In this second of a two-part series, we will explore additional toxic plants that may be found in your pasture.
Buttercup is known for its yellow, cup-shaped flowers paired with sharply lobed leaves and a thin stem. If there is more desirable feed available, horses will typically avoid eating buttercup due to its acrid taste and the direct blistering to the mouth that it causes. Fortunately, this plant is no longer toxic after a hard frost or when dried and mixed into hay. Still, it is best to irradiate this plant from your pasture if possible, as it may cause the following symptoms:
Turning your horse out to pasture is a great way to allow it to get some variety in its diet while also reducing your feed bill. Before you allow your horse to roam freely and eat as it pleases from your pasture, however, it is essential to ensure the pasture is free from plants that could be poisonous to your horse. In this first of a three-part series, we will explore some potentially dangerous plants in your pasture.
Just as with humans, horses can face a number of dental issues that may need to be addressed. Some of these include:
The American Association of Equine Practitioners recommends providing horses with a veterinary oral and dental examination at least once per year. For those who are younger than five or over the age of 20, more frequent exams may be necessary. The same is true for horses with known dental issues.
Just as with humans, an important part of your horse’s healthcare is to care for its teeth. Altogether, a horse has the capacity to have up to 44 teeth by the time it is an adult. These teeth include: Read More
The heard mentality is something that has been ingrained in horses since their wild herd days. While this mentality helps to safeguard the herd in the wild while also maintaining family groups, it can become problematic when dealing with domesticated horses. So, what exactly is the herd mentality and what can you do if it becomes a problem? Read More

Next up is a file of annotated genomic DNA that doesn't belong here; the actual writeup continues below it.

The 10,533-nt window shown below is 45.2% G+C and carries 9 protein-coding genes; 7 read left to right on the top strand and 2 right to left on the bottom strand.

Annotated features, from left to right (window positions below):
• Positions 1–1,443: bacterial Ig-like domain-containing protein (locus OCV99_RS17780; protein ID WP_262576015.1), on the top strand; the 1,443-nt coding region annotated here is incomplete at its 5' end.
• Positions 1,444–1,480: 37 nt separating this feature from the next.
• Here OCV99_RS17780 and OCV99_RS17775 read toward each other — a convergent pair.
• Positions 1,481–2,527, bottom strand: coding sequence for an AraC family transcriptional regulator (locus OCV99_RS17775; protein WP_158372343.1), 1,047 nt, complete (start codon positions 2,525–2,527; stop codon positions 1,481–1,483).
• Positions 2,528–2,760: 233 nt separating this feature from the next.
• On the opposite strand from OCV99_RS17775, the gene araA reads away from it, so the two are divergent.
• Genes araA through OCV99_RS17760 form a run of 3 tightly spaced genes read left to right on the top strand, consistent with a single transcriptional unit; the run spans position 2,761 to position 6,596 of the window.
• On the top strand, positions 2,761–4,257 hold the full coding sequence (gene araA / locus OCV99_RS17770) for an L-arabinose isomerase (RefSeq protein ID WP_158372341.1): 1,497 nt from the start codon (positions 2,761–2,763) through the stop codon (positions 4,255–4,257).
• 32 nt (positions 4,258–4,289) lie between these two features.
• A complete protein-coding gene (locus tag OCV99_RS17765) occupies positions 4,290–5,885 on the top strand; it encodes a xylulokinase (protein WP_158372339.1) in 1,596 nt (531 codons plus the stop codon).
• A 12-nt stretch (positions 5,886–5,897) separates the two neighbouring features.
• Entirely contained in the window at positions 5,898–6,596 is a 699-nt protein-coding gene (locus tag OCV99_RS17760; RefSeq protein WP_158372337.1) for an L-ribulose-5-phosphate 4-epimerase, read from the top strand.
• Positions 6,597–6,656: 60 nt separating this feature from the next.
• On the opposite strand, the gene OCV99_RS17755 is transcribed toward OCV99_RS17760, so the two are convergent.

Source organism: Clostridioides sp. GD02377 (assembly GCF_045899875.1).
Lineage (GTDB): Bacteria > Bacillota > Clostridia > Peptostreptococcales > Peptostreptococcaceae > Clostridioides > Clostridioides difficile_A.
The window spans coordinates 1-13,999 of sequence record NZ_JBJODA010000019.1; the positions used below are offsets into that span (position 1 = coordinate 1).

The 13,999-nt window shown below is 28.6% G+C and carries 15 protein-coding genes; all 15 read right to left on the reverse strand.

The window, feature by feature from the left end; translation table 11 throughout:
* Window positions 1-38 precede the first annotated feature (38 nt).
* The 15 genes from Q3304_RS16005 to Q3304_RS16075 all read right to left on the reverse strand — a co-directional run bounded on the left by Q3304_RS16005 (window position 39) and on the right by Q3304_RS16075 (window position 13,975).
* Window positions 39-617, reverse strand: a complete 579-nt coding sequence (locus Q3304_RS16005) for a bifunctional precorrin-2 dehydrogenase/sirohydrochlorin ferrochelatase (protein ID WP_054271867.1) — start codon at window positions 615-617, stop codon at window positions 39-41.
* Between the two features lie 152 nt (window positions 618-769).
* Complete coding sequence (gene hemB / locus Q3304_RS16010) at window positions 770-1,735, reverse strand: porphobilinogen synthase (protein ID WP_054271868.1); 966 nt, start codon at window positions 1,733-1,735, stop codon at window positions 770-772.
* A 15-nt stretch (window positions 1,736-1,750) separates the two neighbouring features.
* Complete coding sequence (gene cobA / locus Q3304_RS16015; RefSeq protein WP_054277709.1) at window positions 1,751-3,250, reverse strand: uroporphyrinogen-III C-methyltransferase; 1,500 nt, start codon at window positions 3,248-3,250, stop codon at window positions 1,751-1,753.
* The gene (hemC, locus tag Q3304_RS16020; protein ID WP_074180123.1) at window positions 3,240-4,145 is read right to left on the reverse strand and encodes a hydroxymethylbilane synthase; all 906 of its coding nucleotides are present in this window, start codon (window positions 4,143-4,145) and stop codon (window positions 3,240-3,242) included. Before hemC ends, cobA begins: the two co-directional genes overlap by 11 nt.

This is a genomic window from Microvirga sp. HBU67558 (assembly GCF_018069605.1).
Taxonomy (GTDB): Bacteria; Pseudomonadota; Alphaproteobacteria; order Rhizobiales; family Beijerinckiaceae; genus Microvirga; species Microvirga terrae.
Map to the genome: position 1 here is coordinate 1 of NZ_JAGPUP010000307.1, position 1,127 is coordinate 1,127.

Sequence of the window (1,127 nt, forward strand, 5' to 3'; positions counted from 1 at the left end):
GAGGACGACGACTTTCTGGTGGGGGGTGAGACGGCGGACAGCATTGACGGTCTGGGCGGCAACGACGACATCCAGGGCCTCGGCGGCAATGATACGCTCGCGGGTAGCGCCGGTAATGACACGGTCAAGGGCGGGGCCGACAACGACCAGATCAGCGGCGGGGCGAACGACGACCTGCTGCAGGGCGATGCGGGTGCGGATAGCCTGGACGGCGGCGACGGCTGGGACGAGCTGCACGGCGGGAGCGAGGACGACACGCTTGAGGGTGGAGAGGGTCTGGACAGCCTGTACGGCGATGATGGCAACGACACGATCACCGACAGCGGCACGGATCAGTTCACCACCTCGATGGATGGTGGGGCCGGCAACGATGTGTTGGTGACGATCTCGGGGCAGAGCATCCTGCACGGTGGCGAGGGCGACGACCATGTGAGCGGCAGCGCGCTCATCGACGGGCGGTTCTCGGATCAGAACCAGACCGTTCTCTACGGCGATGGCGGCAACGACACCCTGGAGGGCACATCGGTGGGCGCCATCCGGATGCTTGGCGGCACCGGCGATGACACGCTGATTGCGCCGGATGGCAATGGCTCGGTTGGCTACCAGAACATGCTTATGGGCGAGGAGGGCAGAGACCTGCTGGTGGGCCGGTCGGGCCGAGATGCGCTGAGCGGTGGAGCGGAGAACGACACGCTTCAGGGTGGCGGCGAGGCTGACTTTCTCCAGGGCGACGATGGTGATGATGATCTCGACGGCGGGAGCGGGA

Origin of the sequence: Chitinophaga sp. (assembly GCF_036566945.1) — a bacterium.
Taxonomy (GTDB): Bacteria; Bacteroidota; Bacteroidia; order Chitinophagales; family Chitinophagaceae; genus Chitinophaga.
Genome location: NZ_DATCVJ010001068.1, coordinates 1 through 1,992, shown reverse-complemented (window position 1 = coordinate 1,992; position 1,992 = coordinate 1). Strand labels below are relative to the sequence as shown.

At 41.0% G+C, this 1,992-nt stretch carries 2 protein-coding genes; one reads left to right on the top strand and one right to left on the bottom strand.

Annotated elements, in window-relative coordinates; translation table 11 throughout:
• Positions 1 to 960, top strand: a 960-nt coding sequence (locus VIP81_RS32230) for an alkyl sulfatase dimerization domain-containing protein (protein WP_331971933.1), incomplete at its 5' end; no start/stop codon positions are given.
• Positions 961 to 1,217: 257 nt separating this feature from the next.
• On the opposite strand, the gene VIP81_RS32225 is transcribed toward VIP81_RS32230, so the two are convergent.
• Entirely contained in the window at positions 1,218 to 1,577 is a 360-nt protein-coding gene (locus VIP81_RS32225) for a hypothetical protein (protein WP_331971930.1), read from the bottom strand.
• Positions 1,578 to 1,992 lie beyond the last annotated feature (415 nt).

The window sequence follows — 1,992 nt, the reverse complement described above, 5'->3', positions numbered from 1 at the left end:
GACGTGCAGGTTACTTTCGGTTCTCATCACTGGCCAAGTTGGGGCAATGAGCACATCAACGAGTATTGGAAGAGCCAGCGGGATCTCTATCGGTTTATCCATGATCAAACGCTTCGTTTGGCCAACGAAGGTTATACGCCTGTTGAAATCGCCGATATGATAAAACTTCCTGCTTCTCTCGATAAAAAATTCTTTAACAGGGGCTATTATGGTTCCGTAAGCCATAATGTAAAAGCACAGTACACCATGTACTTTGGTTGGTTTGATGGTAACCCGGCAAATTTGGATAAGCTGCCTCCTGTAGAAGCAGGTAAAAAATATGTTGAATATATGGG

Allowing your horse to grave on a pasture is certainly a good thing to do, but it is important to ensure you are properly caring for your pasture to ensure your horses are getting the proper nutrients from grazing. To keep your pasture healthy, keep these three things in mind. Read More
When pasturing a horse, installing safe fencing is essential. While you may be tempted to install barbed wire, it is important to note that this type of fencing is not safe for horses. While cattle have tough hides that can withstand barbed wire, this is not true for horses. As such, injury can occur when barbed wire is installed to serve as fencing for horses. Read More
Making a few structural changes can significantly help to increase the level of comfort for your cattle during the hot summer months. When considering how to make these changes, here are a few things to keep in mind.
During the hot summer months of Arizona, it is even more important to take steps to ensure your cattle are able to withstand the heat. With a few feeding changes, you can help t ensure your cattle are well-prepared for the heat.